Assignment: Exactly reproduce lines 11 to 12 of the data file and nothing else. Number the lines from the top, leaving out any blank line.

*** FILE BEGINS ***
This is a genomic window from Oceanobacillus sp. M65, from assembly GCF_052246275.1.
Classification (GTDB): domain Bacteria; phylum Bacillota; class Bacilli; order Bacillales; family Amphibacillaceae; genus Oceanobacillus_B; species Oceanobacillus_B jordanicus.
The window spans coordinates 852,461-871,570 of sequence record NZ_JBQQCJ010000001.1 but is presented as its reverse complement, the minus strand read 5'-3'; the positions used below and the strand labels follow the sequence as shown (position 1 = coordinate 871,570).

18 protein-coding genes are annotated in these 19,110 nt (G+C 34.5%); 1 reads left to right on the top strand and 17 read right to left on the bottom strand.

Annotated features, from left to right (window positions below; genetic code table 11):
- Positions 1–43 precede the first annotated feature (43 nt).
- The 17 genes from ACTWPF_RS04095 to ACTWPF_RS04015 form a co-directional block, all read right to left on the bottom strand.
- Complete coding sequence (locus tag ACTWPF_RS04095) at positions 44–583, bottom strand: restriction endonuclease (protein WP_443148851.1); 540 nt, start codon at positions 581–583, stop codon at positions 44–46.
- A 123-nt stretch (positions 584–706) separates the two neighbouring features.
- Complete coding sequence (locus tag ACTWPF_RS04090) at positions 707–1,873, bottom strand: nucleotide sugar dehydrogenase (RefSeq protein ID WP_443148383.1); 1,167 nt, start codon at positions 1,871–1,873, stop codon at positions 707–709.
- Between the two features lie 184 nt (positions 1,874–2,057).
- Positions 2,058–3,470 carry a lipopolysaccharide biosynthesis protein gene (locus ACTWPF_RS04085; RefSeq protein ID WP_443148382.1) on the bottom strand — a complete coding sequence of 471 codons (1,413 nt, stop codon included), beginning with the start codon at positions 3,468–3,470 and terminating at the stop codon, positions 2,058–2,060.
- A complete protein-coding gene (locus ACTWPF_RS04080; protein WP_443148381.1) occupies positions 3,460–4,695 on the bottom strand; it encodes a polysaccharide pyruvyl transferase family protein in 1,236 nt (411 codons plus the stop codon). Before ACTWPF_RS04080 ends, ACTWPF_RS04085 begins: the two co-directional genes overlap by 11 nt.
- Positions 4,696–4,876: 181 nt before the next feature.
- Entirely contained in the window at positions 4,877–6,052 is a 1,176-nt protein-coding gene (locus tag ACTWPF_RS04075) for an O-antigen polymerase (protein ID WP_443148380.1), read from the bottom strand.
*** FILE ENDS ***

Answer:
- Between the two features lie 184 nt (positions 1,874–2,057).
- Positions 2,058–3,470 carry a lipopolysaccharide biosynthesis protein gene (locus ACTWPF_RS04085; RefSeq protein ID WP_443148382.1) on the bottom strand — a complete coding sequence of 471 codons (1,413 nt, stop codon included), beginning with the start codon at positions 3,468–3,470 and terminating at the stop codon, positions 2,058–2,060.